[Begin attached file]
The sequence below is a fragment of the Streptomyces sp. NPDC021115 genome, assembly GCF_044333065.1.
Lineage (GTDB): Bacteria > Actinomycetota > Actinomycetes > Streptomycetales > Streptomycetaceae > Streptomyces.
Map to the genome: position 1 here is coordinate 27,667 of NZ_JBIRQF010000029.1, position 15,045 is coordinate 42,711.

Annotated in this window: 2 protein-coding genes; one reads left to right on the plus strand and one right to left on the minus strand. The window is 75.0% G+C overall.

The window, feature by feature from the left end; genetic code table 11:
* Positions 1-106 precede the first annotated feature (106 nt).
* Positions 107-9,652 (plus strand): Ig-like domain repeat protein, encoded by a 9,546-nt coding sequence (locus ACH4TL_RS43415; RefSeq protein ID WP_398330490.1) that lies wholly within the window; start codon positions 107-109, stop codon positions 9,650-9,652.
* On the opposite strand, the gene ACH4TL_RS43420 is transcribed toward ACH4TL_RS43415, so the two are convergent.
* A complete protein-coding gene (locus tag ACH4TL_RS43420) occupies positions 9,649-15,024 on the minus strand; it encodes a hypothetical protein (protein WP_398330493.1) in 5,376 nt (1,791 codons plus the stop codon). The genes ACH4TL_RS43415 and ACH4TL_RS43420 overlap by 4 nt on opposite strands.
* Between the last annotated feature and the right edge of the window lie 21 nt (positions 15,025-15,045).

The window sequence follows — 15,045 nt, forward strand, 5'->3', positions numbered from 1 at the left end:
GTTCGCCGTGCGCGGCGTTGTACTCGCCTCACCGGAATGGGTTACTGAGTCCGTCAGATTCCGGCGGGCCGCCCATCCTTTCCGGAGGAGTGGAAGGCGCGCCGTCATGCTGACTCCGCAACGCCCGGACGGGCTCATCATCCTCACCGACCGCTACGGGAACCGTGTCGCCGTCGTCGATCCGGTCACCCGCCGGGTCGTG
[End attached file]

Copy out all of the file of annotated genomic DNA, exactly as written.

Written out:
The sequence below is a fragment of the Streptomyces sp. NPDC021115 genome, assembly GCF_044333065.1.
Lineage (GTDB): Bacteria > Actinomycetota > Actinomycetes > Streptomycetales > Streptomycetaceae > Streptomyces.
Map to the genome: position 1 here is coordinate 27,667 of NZ_JBIRQF010000029.1, position 15,045 is coordinate 42,711.

Annotated in this window: 2 protein-coding genes; one reads left to right on the plus strand and one right to left on the minus strand. The window is 75.0% G+C overall.

The window, feature by feature from the left end; genetic code table 11:
* Positions 1-106 precede the first annotated feature (106 nt).
* Positions 107-9,652 (plus strand): Ig-like domain repeat protein, encoded by a 9,546-nt coding sequence (locus ACH4TL_RS43415; RefSeq protein ID WP_398330490.1) that lies wholly within the window; start codon positions 107-109, stop codon positions 9,650-9,652.
* On the opposite strand, the gene ACH4TL_RS43420 is transcribed toward ACH4TL_RS43415, so the two are convergent.
* A complete protein-coding gene (locus tag ACH4TL_RS43420) occupies positions 9,649-15,024 on the minus strand; it encodes a hypothetical protein (protein WP_398330493.1) in 5,376 nt (1,791 codons plus the stop codon). The genes ACH4TL_RS43415 and ACH4TL_RS43420 overlap by 4 nt on opposite strands.
* Between the last annotated feature and the right edge of the window lie 21 nt (positions 15,025-15,045).

The window sequence follows — 15,045 nt, forward strand, 5'->3', positions numbered from 1 at the left end:
GTTCGCCGTGCGCGGCGTTGTACTCGCCTCACCGGAATGGGTTACTGAGTCCGTCAGATTCCGGCGGGCCGCCCATCCTTTCCGGAGGAGTGGAAGGCGCGCCGTCATGCTGACTCCGCAACGCCCGGACGGGCTCATCATCCTCACCGACCGCTACGGGAACCGTGTCGCCGTCGTCGATCCGGTCACCCGCCGGGTCGTG